Instead, anger for wrongful laws may run deep enough to bring about a corresponding response of reform.  Isn’t that how the movement to abolish slavery began? What about the death penalty?

Imagine if our hatred of disease and love for others prompted the urgency to find cures.  Isn’t that how Malaria is slowly being eradicated?

Only those who look long enough at the tragedy in Nepal will give towards the relief efforts to ensure help is given long after the media have dropped it.   Media may only last for a night, but money works when we sleep.

Today, I challenge you and I challenge me, don’t run from the opportunity to help others.  Let your passion be driven not only by what you love but also by what you hate.

Phil

The only way to freedom

Too often we see people take out brutal revenge on others for even the smallest grievance.  You may recall the man shot dead because he was texting in a movie. We have seen too many “coward” or senseless punches, reactions in the heat of the moment.

Could it be that we have become a society intolerant of others who make mistakes or let us down? 

I wonder if the unrealistic expectation we place on others to be perfect is escalating feelings of frustration and disappointment, ultimately taking the luster out of life.

None of us are perfect.  That’s the very premise upon which we need a Saviour who gives us grace in our imperfection.

Life really begins when we accept that and embrace the forgiveness readily available to all of us.  Psalm 86:5 says, “For You, Lord, are good, and ready to forgive, and abundant in mercy to all those who call upon You.”

Perhaps one of the reasons that we fail to go easy on others is that we are too hard on ourselves?

We are our own worst critic.

We see the young lady tormented because she doesn’t have the body portrayed in magazines.  Likewise, we see the young man feeling inadequate because he doesn’t match up to the hero portrayed on TV screens.

Jesus tells us to “love others as we love ourselves”.  To live in the overflow of love towards others, we must first love ourselves.

To take it a step further, to live without harsh judgment towards others, we need to live without harsh judgment towards ourselves.

In this life of love that we are called to live, we simply can’t negate the need to forgive: others and ourselves.

As I watch my body becoming less than what I would like, due to MND / ALS, I need to be less condemning of my body and more forgiving of its imperfections in order to appreciate the present strengths I do have.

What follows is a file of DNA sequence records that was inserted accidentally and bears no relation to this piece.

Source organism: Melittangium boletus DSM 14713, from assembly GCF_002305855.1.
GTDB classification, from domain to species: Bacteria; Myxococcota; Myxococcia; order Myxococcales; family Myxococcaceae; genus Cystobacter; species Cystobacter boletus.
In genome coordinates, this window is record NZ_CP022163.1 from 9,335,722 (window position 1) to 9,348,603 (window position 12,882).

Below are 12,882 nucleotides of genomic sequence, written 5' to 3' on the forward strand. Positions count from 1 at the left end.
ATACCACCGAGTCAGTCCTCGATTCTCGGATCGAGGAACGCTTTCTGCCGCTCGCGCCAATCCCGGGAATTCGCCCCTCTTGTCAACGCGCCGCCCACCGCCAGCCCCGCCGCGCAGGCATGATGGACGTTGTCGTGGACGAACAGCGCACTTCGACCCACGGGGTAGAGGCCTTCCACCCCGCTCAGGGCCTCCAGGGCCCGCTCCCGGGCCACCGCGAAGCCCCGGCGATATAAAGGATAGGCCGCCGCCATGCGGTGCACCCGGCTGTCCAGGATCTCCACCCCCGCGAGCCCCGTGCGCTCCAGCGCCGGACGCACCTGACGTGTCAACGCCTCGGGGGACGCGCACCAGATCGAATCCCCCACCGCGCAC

My forgiveness towards my body is not surrendering to its weaknesses, but rather giving me the strength to believe for better days ahead.  It is a grace that opens my life to God’s healing presence.

Forgiving those who have hurt you is not surrendering to the pain or accepting their behaviour, it is grace extended so that you too can be free to love others and love yourself.

What is it in your life that you need to forgive today so you can live a life free to love?

Phil

Where is God in Suffering?

The speed of communication these days will not allow us to ignore or be ignorant of the pain and hurt that is in our world.

Where is God in all this tragedy and heartache, in the brokenness of life, sickness and suffering?

Why do bad things happen?

We often default to cliché answers in response to these large, uncomfortable questions. Some common ones include:

  1. It must be God’s will
  2. God knows best
  3. Everything happens for a reason
  4. God is teaching us something
  5. We are being tested
  6. We are being punished
  7. God won’t give us more than we can bear

I too have heard myself giving some of these answers over years of supporting others going through hardship.

While they hold some truth, the problem with these responses is that when there is no rhyme or reason to hardship, we are left high and dry, with little comfort in our present-day pain.  When our circumstances do feel more than we can bear, we could become disheartened in our suffering.

What’s more, they appear to be conditional on our performance, in that once we learn the lesson, or once we pass the test, the trial will end.  Too many times, this is not the case.

When any of these responses are given in isolation or as the universal answer to all suffering – they may only distance us from God at the place of our tragedy, suffering, sickness and heartache.

These answers can leave us blaming ourselves, feeling guilt, or open to manipulation to perform one way or another.

Instead, the very nature of Christ and His message is grace, not blame, guilt or manipulation.  Unlike Karma, the goods news of the gospel is that we don’t get what we deserve!

Psalm 46:1 says:
God is our refuge and strength; a very present help in trouble.

And Psalm 121:1-2 says:

I lift up my eyes to the hills—where does my help come from? My help comes from the LORD, the Maker of heaven and earth.

Instead of asking “WHY” trouble, David asks, “WHERE” does my help come?

Because David had a relationship with God, he turned to God as his refuge and strength.   Relationship enables us to focus on where our help is found and in turn causes us to live through our suffering.

This tells me that when suffering happens, you and I have a choice to make.